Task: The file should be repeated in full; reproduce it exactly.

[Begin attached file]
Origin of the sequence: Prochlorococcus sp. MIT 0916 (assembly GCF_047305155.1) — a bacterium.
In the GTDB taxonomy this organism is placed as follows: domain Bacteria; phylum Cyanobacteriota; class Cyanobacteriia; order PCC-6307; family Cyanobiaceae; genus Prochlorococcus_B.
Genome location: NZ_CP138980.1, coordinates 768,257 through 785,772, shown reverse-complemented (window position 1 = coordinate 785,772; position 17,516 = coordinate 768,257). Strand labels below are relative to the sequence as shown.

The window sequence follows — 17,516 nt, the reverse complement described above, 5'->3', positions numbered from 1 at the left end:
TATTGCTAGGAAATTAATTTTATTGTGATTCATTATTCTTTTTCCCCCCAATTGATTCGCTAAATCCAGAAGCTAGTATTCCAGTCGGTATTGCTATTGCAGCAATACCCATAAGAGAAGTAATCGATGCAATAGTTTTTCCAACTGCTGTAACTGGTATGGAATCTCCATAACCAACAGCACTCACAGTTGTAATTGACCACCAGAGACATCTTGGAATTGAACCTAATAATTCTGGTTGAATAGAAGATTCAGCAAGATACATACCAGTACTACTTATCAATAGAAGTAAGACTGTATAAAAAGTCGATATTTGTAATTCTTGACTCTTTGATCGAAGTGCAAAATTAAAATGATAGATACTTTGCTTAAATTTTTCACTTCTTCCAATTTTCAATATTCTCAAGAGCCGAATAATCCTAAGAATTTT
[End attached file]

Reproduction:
Origin of the sequence: Prochlorococcus sp. MIT 0916 (assembly GCF_047305155.1) — a bacterium.
In the GTDB taxonomy this organism is placed as follows: domain Bacteria; phylum Cyanobacteriota; class Cyanobacteriia; order PCC-6307; family Cyanobiaceae; genus Prochlorococcus_B.
Genome location: NZ_CP138980.1, coordinates 768,257 through 785,772, shown reverse-complemented (window position 1 = coordinate 785,772; position 17,516 = coordinate 768,257). Strand labels below are relative to the sequence as shown.

The window sequence follows — 17,516 nt, the reverse complement described above, 5'->3', positions numbered from 1 at the left end:
TATTGCTAGGAAATTAATTTTATTGTGATTCATTATTCTTTTTCCCCCCAATTGATTCGCTAAATCCAGAAGCTAGTATTCCAGTCGGTATTGCTATTGCAGCAATACCCATAAGAGAAGTAATCGATGCAATAGTTTTTCCAACTGCTGTAACTGGTATGGAATCTCCATAACCAACAGCACTCACAGTTGTAATTGACCACCAGAGACATCTTGGAATTGAACCTAATAATTCTGGTTGAATAGAAGATTCAGCAAGATACATACCAGTACTACTTATCAATAGAAGTAAGACTGTATAAAAAGTCGATATTTGTAATTCTTGACTCTTTGATCGAAGTGCAAAATTAAAATGATAGATACTTTGCTTAAATTTTTCACTTCTTCCAATTTTCAATATTCTCAAGAGCCGAATAATCCTAAGAATTTT